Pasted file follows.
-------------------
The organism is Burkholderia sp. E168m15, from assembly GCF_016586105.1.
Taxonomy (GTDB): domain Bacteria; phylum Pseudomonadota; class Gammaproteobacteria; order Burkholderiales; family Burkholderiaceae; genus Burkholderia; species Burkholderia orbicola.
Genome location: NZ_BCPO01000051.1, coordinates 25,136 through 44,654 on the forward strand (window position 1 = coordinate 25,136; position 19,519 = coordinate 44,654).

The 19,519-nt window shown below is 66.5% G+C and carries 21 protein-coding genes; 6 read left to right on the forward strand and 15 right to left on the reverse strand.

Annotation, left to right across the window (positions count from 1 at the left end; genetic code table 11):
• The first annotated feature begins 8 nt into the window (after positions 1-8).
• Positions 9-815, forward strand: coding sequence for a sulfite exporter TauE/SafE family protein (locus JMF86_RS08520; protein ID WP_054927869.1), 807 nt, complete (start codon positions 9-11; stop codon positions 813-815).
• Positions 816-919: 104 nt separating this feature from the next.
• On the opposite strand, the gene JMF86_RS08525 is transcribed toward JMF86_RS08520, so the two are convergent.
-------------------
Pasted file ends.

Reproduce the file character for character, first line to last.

The organism is Burkholderia sp. E168m15, from assembly GCF_016586105.1.
Taxonomy (GTDB): domain Bacteria; phylum Pseudomonadota; class Gammaproteobacteria; order Burkholderiales; family Burkholderiaceae; genus Burkholderia; species Burkholderia orbicola.
Genome location: NZ_BCPO01000051.1, coordinates 25,136 through 44,654 on the forward strand (window position 1 = coordinate 25,136; position 19,519 = coordinate 44,654).

The 19,519-nt window shown below is 66.5% G+C and carries 21 protein-coding genes; 6 read left to right on the forward strand and 15 right to left on the reverse strand.

Annotation, left to right across the window (positions count from 1 at the left end; genetic code table 11):
• The first annotated feature begins 8 nt into the window (after positions 1-8).
• Positions 9-815, forward strand: coding sequence for a sulfite exporter TauE/SafE family protein (locus JMF86_RS08520; protein ID WP_054927869.1), 807 nt, complete (start codon positions 9-11; stop codon positions 813-815).
• Positions 816-919: 104 nt separating this feature from the next.
• On the opposite strand, the gene JMF86_RS08525 is transcribed toward JMF86_RS08520, so the two are convergent.